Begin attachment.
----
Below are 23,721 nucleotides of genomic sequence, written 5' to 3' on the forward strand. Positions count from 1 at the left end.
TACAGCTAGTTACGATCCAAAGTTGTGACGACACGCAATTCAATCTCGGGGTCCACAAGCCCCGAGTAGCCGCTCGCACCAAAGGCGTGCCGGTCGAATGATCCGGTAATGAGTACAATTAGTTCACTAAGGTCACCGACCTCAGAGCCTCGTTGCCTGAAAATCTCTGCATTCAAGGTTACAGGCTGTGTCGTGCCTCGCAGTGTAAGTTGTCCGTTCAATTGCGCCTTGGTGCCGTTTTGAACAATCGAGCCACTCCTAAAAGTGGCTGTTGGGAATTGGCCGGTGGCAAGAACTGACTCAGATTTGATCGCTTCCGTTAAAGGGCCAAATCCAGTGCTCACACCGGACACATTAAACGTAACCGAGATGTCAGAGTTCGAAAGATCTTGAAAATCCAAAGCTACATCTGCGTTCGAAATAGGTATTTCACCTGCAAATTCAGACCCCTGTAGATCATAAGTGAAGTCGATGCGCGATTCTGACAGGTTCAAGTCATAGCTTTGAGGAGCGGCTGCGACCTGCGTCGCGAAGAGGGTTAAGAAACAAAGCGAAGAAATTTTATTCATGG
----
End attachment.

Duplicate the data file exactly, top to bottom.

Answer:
Below are 23,721 nucleotides of genomic sequence, written 5' to 3' on the forward strand. Positions count from 1 at the left end.
TACAGCTAGTTACGATCCAAAGTTGTGACGACACGCAATTCAATCTCGGGGTCCACAAGCCCCGAGTAGCCGCTCGCACCAAAGGCGTGCCGGTCGAATGATCCGGTAATGAGTACAATTAGTTCACTAAGGTCACCGACCTCAGAGCCTCGTTGCCTGAAAATCTCTGCATTCAAGGTTACAGGCTGTGTCGTGCCTCGCAGTGTAAGTTGTCCGTTCAATTGCGCCTTGGTGCCGTTTTGAACAATCGAGCCACTCCTAAAAGTGGCTGTTGGGAATTGGCCGGTGGCAAGAACTGACTCAGATTTGATCGCTTCCGTTAAAGGGCCAAATCCAGTGCTCACACCGGACACATTAAACGTAACCGAGATGTCAGAGTTCGAAAGATCTTGAAAATCCAAAGCTACATCTGCGTTCGAAATAGGTATTTCACCTGCAAATTCAGACCCCTGTAGATCATAAGTGAAGTCGATGCGCGATTCTGACAGGTTCAAGTCATAGCTTTGAGGAGCGGCTGCGACCTGCGTCGCGAAGAGGGTTAAGAAACAAAGCGAAGAAATTTTATTCATGG